The first speaker at a tech conference takes the stage and says that “you should never hire your friends”. He then tells the audience “It’s hard to be the boss – you will end up treating your friends differently from other employees.”
The second speaker comes up, and says that the best thing he did was hire his closest friends from college. They knew each other well and got along.
We hear generalizations all the time: “Never hire someone from X school”. “Never trust someone who went to business school.” “Never hire someone who is from X country because we did it in the past and it didn’t work out.”
As humans, we are wired to generalize.
Both entrepreneurs giving contradictory advice thought that their experience was a function of the fact that the person they hired was a friend. In reality, there are more variables to consider including the company situation, timing, and skill-set of friends that contributed to the success or failure of that hire.
In software, people say that remote offshore development will never work and that it is very difficult to hire anyone who is not in your office. That’s not always the case – fab.com, 37 signals and Automatic (WordPress) not only have remote teams, but also have talent in different time zones all over the world and have been able to build great products. These companies felt that it did not make sense to limit their engineering pool to a 50 mile radius from their main office. Of course, some areas have higher density of great engineers and a higher percentage of great engineers, but that does not mean that great talent does not exist around the world.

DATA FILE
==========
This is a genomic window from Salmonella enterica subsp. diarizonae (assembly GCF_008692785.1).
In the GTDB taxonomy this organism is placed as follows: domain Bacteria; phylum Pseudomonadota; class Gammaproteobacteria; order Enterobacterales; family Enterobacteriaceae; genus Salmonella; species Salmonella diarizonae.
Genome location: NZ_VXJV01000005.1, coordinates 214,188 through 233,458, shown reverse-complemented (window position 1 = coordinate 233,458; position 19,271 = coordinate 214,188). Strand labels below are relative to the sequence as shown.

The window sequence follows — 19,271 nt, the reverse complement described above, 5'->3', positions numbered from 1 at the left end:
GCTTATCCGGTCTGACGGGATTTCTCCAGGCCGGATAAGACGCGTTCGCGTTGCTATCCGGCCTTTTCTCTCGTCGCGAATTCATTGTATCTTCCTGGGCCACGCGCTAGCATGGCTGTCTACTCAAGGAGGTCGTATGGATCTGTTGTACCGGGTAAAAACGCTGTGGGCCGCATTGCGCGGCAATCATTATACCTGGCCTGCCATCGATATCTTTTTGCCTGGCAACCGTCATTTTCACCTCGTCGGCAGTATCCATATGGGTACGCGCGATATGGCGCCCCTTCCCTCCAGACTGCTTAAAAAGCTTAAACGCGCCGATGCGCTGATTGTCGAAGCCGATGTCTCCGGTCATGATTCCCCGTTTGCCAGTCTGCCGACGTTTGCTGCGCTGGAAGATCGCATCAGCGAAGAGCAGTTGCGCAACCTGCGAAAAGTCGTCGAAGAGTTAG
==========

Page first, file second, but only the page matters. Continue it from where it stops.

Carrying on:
“If others tell us something we make assumptions, and if they don’t tell us something we make assumptions to fulfill our need to know and to replace the need to communicate. Even if we hear something and we don’t understand we make assumptions about what it means and then believe the assumptions. We make all sorts of assumptions because we don’t have the courage to ask questions.” Miguel Ruiz,
Generalizations happens all the time in outsourced software development. A recent client was looking to build a calendaring app and had heard horror stories about offshore development. Many people advised them against offshore development work and to stick with US providers. As their budget was limited, the firm was forced to pursue developers outside of the US. We recommended companies that we had pre-screened and had past experience with this type of development. After speaking with these providers, they were able to find a skilled development team with highly relevant experience.
The key is that the experiences we face working, hiring, managing or interacting with people are a function of more than a person’s degree, school, background, and ethnicity. It is important not to generalize based on one dimension. We like to call this type of misinformed generalization “tech discrimination”.
Can a venture capitalist who ran companies in the 90’s tell you how to run your company today? The fact that they ran a company in the past means that they may have great anecdotes, experiences and observations, but we must not generalize and assume that a strategy that worked in the 90s will work today.
In order to better understand why a situation did or didn’t work, we have to understand all the details. What generalizations have you heard in the tech industry?